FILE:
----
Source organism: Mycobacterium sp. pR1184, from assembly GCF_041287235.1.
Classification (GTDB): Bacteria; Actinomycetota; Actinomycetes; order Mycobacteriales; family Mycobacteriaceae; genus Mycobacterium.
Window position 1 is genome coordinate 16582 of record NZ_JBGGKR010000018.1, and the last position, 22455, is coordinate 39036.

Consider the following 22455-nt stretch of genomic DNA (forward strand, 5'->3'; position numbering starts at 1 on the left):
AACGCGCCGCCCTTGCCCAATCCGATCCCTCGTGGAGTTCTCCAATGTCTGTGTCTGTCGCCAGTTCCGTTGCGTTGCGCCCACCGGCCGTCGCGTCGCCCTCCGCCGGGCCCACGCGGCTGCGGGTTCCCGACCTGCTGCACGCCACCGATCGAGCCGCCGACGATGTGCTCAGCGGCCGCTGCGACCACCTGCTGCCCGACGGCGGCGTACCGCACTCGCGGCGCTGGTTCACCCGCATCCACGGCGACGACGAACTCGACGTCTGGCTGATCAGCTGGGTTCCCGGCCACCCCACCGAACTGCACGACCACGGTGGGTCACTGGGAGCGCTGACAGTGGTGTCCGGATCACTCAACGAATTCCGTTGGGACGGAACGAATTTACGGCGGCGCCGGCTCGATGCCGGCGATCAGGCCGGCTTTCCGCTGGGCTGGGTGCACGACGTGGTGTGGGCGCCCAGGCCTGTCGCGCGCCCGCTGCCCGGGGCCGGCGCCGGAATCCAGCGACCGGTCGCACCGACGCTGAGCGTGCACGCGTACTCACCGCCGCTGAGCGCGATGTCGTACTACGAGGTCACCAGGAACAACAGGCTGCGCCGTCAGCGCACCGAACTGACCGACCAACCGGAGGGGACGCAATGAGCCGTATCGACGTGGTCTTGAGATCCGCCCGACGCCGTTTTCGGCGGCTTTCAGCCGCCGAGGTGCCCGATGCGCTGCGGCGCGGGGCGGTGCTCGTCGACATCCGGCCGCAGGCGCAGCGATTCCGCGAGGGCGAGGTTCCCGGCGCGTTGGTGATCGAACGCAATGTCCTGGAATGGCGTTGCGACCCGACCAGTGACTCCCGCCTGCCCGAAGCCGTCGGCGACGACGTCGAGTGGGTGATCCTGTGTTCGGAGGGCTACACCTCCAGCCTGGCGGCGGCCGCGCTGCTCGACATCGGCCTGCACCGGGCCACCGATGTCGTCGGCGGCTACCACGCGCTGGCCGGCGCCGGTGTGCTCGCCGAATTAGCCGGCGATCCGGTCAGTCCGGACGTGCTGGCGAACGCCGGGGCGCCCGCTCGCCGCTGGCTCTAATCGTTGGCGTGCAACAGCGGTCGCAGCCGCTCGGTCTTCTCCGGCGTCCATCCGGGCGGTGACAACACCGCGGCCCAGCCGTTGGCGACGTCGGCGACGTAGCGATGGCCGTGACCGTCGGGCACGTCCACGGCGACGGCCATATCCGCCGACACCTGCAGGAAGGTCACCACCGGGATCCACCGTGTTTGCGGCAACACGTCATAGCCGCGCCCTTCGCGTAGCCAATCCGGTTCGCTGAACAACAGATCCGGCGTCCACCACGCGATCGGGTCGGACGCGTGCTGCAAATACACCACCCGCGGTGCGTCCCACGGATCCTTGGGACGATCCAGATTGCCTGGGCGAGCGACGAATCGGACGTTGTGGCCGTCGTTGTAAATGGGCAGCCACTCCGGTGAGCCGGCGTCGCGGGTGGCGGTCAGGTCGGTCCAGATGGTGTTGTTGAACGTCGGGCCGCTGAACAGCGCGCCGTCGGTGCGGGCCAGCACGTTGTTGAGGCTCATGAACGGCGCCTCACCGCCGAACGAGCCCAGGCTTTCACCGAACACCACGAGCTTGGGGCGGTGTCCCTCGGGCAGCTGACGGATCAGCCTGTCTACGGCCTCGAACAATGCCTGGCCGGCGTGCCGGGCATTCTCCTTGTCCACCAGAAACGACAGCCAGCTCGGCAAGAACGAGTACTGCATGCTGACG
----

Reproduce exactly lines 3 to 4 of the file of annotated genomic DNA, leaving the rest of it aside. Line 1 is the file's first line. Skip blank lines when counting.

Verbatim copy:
Window position 1 is genome coordinate 16582 of record NZ_JBGGKR010000018.1, and the last position, 22455, is coordinate 39036.

Consider the following 22455-nt stretch of genomic DNA (forward strand, 5'->3'; position numbering starts at 1 on the left):